Jean-Jacques Cornish

Police asked to stop vandalism in NUMSA strike

Employers in the metals and engineering industries have asked police to redouble efforts to contain vandalism and intimidation as the strike by South Africa’s largest trade union goes into its fourth day.

Employers have been locking in their workers to protect them from enforcers from the 220 000-strong National Union of Metal Workers of South Africa.

Strikers east of Johannesburg have broken into offices of engineering companies and poured acid on their computers.

They also been marching on metal-working companies threatening any workers not supporting their strike for a 12 percent pay hike.

In the eastern province of Limpopo, police had to fire rubber bullets on workers picketing the Medupi power station being built to meet South Africa electricity generating shortfall

Talks were scheduled to resume last night (Wednesday) between workers and employers.

Steel and engineering workers say they’re either being forced to flee workplaces besieged by strikers or being held against their will by bosses on the pretext of protecting them.

The union deplores the employers call for police protection against striker’s intimidation, saying it seeks to undermine their efforts to get a living wage in a country still torn by world-beating inequality 20 years after the ANC came to power/

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Jean-Jacques Cornish is a journalist and broadcaster who has been involved in the media all his adult life.

Starting as a reporter on his hometown newspaper, he moved briefly to then Rhodesia before returning to South Africa to become a parliamentary correspondent with the South African Press Association. He was sent to London as Sapa’s London editor and also served as special correspondent to the United Nations. He joined the then Argus group in London as political correspondent.

Returning to South Africa after 12 years abroad, he was assistant editor on the Pretoria News for a decade before becoming editor of the Star and SA Times for five years.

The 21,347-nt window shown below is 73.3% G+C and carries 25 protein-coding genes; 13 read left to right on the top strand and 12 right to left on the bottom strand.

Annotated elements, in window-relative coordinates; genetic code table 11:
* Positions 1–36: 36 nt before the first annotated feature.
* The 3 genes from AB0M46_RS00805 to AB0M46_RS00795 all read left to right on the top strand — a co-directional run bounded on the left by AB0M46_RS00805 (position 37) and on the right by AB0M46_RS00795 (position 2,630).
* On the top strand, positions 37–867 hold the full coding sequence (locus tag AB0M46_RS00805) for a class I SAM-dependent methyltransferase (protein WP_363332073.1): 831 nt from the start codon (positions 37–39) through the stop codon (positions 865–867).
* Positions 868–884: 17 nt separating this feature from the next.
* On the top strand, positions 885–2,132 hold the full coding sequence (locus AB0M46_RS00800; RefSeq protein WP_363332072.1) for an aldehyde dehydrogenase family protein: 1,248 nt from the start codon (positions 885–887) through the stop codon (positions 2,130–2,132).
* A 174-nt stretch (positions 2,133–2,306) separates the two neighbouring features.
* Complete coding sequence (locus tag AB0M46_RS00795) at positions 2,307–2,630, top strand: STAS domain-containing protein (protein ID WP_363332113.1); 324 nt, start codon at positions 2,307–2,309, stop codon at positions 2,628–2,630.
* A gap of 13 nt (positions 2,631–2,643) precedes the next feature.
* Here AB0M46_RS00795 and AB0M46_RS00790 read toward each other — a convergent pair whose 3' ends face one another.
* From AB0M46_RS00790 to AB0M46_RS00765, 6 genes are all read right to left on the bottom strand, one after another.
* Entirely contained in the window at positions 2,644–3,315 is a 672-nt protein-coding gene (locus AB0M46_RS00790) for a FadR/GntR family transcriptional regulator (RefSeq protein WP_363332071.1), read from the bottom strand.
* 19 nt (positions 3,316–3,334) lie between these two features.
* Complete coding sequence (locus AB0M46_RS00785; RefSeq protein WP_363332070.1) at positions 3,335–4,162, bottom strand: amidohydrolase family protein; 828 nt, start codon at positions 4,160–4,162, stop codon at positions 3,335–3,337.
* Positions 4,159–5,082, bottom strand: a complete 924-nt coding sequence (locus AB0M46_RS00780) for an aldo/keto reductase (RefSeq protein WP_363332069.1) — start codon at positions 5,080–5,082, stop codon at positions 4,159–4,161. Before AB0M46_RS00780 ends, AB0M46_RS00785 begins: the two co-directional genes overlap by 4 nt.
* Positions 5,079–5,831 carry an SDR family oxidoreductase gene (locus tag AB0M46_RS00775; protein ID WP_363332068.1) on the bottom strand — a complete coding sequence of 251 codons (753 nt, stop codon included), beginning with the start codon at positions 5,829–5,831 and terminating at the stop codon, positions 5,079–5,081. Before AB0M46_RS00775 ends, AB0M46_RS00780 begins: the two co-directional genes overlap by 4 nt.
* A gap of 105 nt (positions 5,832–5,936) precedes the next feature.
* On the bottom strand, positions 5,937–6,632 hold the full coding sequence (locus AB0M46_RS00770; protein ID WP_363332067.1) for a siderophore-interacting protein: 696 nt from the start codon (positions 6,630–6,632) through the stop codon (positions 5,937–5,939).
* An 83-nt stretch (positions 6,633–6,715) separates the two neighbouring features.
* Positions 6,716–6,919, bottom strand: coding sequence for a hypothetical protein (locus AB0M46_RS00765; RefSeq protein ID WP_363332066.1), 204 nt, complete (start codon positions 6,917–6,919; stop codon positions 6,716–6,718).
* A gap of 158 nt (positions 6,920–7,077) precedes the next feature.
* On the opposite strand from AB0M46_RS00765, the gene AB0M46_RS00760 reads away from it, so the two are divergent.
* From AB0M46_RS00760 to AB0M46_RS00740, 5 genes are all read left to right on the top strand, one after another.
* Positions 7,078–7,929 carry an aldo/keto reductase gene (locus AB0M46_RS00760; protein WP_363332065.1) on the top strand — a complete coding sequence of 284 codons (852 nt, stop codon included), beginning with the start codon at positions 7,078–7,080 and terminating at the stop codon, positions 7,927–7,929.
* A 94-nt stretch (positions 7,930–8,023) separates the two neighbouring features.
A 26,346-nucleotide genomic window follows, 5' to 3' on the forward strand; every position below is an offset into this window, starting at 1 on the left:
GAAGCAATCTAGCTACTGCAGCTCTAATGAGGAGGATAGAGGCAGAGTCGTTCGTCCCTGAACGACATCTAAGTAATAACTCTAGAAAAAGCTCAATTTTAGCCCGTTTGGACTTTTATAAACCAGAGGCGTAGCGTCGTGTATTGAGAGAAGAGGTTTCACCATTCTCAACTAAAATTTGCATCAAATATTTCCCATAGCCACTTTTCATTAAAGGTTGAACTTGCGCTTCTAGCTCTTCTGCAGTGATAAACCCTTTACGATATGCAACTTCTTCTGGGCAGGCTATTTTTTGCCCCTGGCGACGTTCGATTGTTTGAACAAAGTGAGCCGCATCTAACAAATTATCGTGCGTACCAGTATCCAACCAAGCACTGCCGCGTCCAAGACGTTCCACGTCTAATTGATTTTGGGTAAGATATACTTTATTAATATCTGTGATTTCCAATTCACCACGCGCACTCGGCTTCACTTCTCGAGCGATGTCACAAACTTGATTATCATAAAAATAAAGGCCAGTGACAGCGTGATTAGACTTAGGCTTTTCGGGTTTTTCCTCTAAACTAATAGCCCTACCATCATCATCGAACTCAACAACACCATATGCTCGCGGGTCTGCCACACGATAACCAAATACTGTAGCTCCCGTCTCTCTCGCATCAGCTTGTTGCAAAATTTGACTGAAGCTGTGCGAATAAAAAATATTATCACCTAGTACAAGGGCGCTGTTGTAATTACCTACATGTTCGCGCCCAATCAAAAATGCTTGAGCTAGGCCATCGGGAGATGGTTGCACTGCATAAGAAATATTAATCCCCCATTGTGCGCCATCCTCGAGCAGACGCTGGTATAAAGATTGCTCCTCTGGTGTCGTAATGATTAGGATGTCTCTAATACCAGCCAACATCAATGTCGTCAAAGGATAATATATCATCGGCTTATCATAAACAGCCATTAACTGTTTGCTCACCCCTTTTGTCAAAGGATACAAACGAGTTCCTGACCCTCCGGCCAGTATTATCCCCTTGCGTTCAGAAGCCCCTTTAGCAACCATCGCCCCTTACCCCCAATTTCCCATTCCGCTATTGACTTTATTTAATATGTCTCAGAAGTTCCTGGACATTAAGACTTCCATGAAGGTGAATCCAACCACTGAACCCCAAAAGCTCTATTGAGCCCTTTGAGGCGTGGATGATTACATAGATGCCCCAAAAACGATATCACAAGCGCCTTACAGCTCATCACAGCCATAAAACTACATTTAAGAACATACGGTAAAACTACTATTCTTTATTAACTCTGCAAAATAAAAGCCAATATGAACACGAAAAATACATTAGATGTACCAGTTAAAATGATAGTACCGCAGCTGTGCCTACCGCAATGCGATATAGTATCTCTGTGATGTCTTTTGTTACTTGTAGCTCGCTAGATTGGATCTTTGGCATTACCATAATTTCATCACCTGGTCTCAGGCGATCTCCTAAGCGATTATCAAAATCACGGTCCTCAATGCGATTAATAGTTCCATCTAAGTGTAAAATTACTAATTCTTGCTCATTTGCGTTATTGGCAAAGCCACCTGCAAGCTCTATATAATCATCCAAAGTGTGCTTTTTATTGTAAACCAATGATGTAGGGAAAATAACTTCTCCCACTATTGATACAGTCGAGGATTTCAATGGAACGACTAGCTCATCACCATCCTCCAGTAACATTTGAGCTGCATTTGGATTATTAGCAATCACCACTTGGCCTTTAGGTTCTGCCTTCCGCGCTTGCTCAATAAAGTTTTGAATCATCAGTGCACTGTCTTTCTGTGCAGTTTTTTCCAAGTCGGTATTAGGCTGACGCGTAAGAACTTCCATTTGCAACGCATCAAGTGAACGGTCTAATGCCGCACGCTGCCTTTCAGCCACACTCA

Since 1999 he’s been an independent journalist writing and broadcasting – mainly about Africa – for Talk Radio 702 and 567 Cape
Talk, Radio France International, PressTV, Radio Live New Zealand, Business Day, Mail & Guardian, the BBC, Agence France Press,
Business in Africa, Leadership, India Today, the South African Institute for International Affairs and the Institute for Security Studies.

He has hosted current affairs talk shows on Talk Radio 702 and 567 Cape Talk. He appears as an African affairs pundit on SABC Africa and CNBC Africa.
He lectured in contemporary studies to journalism students at the Tshwane University of Technology and the University of Pretoria.

He speaks on African affairs to corporate and other audiences.
He has been officially invited as a journalist to more than 30 countries. He was the winner of the 2007 SADC award for radio journalism.

He’s been a member of the EISA team observing elections in Somaliland, Democratic Republic of Congo, Madagascar, Zimbabwe, Egypt and Tunsiai.

In October 2009 he headed a group of 39 African journalists to the 60th anniversary celebrations of the Peoples’ Republic of China.

In January 2010 he joined a rescue and paramedical team to earthquake struck Haiti.

He is immediate past president of the Alliance Francaise of Pretoria.

Jean-Jacques is a director of Giant Media. The company was given access to Nelson Mandela in his retirement years until 2009.
He is co-producer of the hour-long documentary Mandela at 90 that was broadcast on BBC in January 2009.